UK has no right to criticise Trump ban

7 Feb 2017

When President Trump initiated a travel ban on 7 majority Muslim countries it was met with howls of derision and criticism from Britain. Theresa May took her time before deciding she was also against it and thought it was wrong however she may have been correct in her first position. Britain, in particular Theresa May, can rightly be accused of acting hypocritically as it cries foul at Trump’s ban but proceeds to make steps to stop immigrants from across the globe arriving in the UK.


President Trump’s travel ban was enacted just over a week ago, although recently was suspended by a US judge, it banned all arrivals from seven countries including Iran, Iraq, Syria and Sudan. The ban may also include joint nationals which pulled people like Sir Mo Farah and Conservative MP, Nadhim Zahwahi in to the ban. Theresa May at first took the position that America’s policy was America’s business but has since changed to thinking it is wrong.


Britain, and Prime Minister May in particular is in no position to be critical of President Trump’s policy however as the country recently voted in favour of Brexit, influenced heavily by immigration, and Theresa May personally has a history of strong anti-immigrant sentiment.


The UK has long been battling the immigration issue, arguing about numbers, communities being over-run and even the “swarms” of immigrants arriving in the country. It came to a head during the 2016 referendum campaign when immigration was arguably the decisive issue with advertising such as the ‘breaking point’ poster unveiled by Nigel Farage. While it is impossible to say  this was the main factor for all 52% of Leave voters it was undoubtedly a major argument on the winning side.


Since the result the UK has followed a path favouring ‘controls’ and a lowering of immigration numbers over any economic arguments. Theresa May will take the UK out of the single market and customs union in order to close borders and stop immigration numbers rising. The UK and Prime Minister May have also refused to secure a safe future for EU citizens living in the UK. Her moves have been applauded by Nigel Farage and Donald Trump himself.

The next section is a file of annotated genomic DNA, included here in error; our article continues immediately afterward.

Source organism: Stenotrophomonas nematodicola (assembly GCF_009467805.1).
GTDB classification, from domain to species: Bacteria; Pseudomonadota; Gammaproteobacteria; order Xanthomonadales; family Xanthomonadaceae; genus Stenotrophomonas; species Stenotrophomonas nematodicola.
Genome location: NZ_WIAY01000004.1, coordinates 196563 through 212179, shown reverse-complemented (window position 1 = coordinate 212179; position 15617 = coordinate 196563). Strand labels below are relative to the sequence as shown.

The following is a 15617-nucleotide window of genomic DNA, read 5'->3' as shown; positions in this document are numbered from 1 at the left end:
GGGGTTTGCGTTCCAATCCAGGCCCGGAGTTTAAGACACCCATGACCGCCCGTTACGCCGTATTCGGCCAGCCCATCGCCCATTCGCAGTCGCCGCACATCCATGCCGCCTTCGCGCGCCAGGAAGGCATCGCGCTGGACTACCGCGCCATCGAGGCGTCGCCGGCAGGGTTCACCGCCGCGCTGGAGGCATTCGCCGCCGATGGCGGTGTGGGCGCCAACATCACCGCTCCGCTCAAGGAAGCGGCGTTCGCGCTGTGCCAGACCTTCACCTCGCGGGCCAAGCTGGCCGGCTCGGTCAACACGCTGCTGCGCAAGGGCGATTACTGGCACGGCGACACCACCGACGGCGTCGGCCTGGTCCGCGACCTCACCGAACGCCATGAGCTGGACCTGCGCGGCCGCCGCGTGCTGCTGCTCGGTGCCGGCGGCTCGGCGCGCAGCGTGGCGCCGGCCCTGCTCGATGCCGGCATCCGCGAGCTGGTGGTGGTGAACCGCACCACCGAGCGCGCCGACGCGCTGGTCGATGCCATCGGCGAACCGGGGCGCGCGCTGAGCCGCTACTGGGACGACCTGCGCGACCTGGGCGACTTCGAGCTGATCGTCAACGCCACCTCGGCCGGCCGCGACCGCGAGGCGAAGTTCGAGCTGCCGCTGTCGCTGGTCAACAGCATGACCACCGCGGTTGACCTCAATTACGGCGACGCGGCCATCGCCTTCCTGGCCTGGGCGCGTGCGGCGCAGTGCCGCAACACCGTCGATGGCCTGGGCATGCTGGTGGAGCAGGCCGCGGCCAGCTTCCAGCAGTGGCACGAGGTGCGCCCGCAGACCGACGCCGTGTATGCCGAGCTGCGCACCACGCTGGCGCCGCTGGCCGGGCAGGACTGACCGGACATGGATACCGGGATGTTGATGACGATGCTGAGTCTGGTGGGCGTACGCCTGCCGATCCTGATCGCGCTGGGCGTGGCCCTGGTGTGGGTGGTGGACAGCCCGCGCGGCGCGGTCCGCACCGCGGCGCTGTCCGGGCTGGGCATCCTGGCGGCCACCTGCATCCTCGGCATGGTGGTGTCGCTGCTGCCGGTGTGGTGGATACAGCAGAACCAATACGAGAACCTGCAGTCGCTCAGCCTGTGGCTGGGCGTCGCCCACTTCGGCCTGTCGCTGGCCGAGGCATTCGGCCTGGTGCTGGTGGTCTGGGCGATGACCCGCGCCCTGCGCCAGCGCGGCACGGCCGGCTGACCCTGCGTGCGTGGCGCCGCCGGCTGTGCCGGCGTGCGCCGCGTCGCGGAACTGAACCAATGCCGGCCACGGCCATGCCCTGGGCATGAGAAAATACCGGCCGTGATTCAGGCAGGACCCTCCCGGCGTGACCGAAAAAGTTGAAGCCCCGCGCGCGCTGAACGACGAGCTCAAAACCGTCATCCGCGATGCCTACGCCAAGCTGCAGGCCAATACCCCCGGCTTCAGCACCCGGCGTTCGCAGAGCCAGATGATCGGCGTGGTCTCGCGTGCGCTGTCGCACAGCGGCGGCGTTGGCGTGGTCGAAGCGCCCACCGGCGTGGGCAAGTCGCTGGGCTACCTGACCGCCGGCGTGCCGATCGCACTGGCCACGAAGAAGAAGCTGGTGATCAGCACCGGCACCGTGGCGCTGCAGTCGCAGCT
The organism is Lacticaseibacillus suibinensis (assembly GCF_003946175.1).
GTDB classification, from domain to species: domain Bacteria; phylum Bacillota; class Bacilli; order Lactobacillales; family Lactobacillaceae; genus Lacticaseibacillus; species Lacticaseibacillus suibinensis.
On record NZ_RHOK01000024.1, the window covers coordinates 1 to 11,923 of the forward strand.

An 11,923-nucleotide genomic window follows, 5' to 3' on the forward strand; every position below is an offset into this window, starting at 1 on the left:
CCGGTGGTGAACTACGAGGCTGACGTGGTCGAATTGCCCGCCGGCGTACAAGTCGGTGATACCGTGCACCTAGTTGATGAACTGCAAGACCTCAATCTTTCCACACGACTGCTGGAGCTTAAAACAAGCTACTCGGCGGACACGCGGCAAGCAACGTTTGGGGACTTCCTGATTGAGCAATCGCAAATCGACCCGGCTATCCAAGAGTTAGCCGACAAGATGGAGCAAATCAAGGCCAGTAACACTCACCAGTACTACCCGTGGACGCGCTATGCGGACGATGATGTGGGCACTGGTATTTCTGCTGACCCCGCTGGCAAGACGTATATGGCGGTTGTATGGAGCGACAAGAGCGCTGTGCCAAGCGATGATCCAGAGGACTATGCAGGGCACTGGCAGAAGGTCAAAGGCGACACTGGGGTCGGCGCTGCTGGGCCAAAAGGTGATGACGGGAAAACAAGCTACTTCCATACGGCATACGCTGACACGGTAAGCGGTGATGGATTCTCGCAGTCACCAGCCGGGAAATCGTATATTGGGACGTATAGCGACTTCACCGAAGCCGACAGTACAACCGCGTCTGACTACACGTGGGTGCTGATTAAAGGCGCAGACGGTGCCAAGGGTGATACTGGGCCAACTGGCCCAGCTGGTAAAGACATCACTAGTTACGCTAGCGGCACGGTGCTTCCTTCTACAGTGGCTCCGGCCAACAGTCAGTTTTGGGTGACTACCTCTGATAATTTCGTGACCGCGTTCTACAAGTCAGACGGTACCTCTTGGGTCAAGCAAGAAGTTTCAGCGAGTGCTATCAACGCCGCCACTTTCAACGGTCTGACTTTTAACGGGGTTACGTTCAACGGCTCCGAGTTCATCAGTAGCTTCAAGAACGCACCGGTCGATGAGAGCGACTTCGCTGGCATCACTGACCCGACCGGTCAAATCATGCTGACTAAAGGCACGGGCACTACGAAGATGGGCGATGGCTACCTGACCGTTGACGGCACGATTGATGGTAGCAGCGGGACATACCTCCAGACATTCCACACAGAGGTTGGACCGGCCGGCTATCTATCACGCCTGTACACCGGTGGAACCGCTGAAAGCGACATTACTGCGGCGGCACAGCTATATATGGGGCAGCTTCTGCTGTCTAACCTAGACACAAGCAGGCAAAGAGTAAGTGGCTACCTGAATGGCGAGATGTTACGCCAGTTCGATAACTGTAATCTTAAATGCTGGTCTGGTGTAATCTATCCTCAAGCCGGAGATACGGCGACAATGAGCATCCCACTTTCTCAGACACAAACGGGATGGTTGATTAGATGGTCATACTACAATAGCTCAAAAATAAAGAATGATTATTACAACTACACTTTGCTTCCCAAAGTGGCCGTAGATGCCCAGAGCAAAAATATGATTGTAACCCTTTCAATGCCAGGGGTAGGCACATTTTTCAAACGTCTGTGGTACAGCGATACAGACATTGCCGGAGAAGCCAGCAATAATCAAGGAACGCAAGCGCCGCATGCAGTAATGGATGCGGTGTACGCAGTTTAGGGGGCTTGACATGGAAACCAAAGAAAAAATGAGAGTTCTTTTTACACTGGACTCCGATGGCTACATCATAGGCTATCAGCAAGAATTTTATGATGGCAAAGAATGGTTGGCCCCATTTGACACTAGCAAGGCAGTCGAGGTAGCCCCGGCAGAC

This recent history makes it very difficult for the United Kingdom to speak with any authority for a pro-immigration message. In an even more difficult position is Prime Minister, Theresa May, who has a long history of taking very strong steps to target immigrants and reduce immigration numbers.


It was under Theresa May that the Home Office trialled the so-called ‘go home’ vans in London. This was a hugely controversial and highly criticised policy to drive vans emblazoned with ‘go home’ posters aimed at illegal immigrants based in London. The idea faced widespread criticism in most of the media coverage; labelled racist by Tory councillors and Theresa May herself later admitted that the plan had not been a success.


Along with the ‘Go Home’ vans Theresa May has been accused of using very strong language on the immigration front. In 2012 Mrs May in her role as Home Secretary said she wanted to make a “hostile environment” for illegal immigrants, clamping down on job opportunities, housing and bank accounts. Fast forward to 2015 and Theresa May was again suggesting that immigration was a “threat to social cohesion,” and that it brought almost no economic benefit which has been proven to be untrue.


How immigrants are treated by Theresa May and the Conservative government is a further area of concern. Yarl’s Wood, a detention centre holding those who have been turned down by the immigration system, was raised as a place of national concern by the Chief Inspector of Prisons in 2015. The centre has faced numerous allegations, including sexual abuse of female detainees.


Home Secretary, Theresa May, refused to reveal the number of women abused or raped while at the detention centre and then denied UN inspectors from accessing the area. The rights and civil liberties of immigrants and the wider public in general have been reduced further by the so-called ‘Snoopers Charter’ which was promoted and supported by Theresa May. This law has faced court challenges from human rights groups including Liberty.


Given the chequered history of treatment of immigrants and the immigration issue, it is no wonder Theresa May was hesitant to criticise the Trump travel ban. Not only is the Prime Minister in a difficult position given her past stances but it may even be the case that Theresa May is not actually opposed to the idea at all. Considering her past attempts at stopping and targeting immigrants, it is not a stretch to think this type of policy could be something she might like to introduce herself.


The UK in general should look at how it has broached the immigration issue itself before looking down on US approaches. Nadhim Zahwahi campaigned for tighter border controls and lower immigration numbers only last year but complains that he may be banned from the US by President Trump. It’s time the UK got to grips with its own fears over immigration before it looks to influence the approach of other countries.


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